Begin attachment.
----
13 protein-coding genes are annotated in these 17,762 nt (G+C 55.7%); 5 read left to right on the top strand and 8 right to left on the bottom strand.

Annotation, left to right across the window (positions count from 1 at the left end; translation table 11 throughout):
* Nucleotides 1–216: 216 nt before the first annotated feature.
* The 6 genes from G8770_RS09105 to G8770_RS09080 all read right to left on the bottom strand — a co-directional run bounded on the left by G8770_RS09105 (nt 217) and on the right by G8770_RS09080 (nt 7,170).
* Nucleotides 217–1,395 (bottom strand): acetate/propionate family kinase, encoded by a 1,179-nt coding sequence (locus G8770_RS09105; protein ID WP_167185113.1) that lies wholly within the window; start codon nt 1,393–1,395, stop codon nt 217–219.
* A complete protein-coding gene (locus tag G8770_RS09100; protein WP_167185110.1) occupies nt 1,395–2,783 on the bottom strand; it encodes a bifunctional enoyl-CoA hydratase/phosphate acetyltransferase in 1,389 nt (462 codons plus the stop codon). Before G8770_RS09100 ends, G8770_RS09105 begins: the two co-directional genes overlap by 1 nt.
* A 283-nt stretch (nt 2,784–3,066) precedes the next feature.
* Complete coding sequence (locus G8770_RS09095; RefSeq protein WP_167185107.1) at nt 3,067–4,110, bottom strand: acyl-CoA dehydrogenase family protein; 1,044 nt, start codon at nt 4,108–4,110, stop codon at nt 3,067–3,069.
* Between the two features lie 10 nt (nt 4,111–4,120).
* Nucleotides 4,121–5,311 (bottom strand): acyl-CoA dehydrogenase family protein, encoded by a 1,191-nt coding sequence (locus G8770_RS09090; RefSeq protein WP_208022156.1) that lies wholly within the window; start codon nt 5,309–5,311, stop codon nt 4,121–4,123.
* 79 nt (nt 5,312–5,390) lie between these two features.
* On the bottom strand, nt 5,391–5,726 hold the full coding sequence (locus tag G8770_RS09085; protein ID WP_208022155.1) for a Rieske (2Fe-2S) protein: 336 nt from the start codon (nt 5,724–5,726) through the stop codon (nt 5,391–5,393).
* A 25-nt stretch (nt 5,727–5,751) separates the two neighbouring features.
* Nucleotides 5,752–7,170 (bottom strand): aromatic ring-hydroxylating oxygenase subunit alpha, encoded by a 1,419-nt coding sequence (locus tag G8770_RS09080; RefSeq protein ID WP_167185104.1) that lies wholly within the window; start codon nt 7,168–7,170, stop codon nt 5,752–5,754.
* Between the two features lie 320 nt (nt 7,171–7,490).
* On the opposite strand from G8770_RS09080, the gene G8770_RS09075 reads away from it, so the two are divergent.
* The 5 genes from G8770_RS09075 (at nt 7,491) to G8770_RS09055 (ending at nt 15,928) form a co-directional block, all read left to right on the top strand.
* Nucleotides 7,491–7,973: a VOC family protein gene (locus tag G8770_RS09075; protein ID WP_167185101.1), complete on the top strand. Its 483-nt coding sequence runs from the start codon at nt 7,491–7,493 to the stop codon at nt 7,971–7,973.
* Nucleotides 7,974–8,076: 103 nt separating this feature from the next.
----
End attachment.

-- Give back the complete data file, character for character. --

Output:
13 protein-coding genes are annotated in these 17,762 nt (G+C 55.7%); 5 read left to right on the top strand and 8 right to left on the bottom strand.

Annotation, left to right across the window (positions count from 1 at the left end; translation table 11 throughout):
* Nucleotides 1–216: 216 nt before the first annotated feature.
* The 6 genes from G8770_RS09105 to G8770_RS09080 all read right to left on the bottom strand — a co-directional run bounded on the left by G8770_RS09105 (nt 217) and on the right by G8770_RS09080 (nt 7,170).
* Nucleotides 217–1,395 (bottom strand): acetate/propionate family kinase, encoded by a 1,179-nt coding sequence (locus G8770_RS09105; protein ID WP_167185113.1) that lies wholly within the window; start codon nt 1,393–1,395, stop codon nt 217–219.
* A complete protein-coding gene (locus tag G8770_RS09100; protein WP_167185110.1) occupies nt 1,395–2,783 on the bottom strand; it encodes a bifunctional enoyl-CoA hydratase/phosphate acetyltransferase in 1,389 nt (462 codons plus the stop codon). Before G8770_RS09100 ends, G8770_RS09105 begins: the two co-directional genes overlap by 1 nt.
* A 283-nt stretch (nt 2,784–3,066) precedes the next feature.
* Complete coding sequence (locus G8770_RS09095; RefSeq protein WP_167185107.1) at nt 3,067–4,110, bottom strand: acyl-CoA dehydrogenase family protein; 1,044 nt, start codon at nt 4,108–4,110, stop codon at nt 3,067–3,069.
* Between the two features lie 10 nt (nt 4,111–4,120).
* Nucleotides 4,121–5,311 (bottom strand): acyl-CoA dehydrogenase family protein, encoded by a 1,191-nt coding sequence (locus G8770_RS09090; RefSeq protein WP_208022156.1) that lies wholly within the window; start codon nt 5,309–5,311, stop codon nt 4,121–4,123.
* 79 nt (nt 5,312–5,390) lie between these two features.
* On the bottom strand, nt 5,391–5,726 hold the full coding sequence (locus tag G8770_RS09085; protein ID WP_208022155.1) for a Rieske (2Fe-2S) protein: 336 nt from the start codon (nt 5,724–5,726) through the stop codon (nt 5,391–5,393).
* A 25-nt stretch (nt 5,727–5,751) separates the two neighbouring features.
* Nucleotides 5,752–7,170 (bottom strand): aromatic ring-hydroxylating oxygenase subunit alpha, encoded by a 1,419-nt coding sequence (locus tag G8770_RS09080; RefSeq protein ID WP_167185104.1) that lies wholly within the window; start codon nt 7,168–7,170, stop codon nt 5,752–5,754.
* Between the two features lie 320 nt (nt 7,171–7,490).
* On the opposite strand from G8770_RS09080, the gene G8770_RS09075 reads away from it, so the two are divergent.
* The 5 genes from G8770_RS09075 (at nt 7,491) to G8770_RS09055 (ending at nt 15,928) form a co-directional block, all read left to right on the top strand.
* Nucleotides 7,491–7,973: a VOC family protein gene (locus tag G8770_RS09075; protein ID WP_167185101.1), complete on the top strand. Its 483-nt coding sequence runs from the start codon at nt 7,491–7,493 to the stop codon at nt 7,971–7,973.
* Nucleotides 7,974–8,076: 103 nt separating this feature from the next.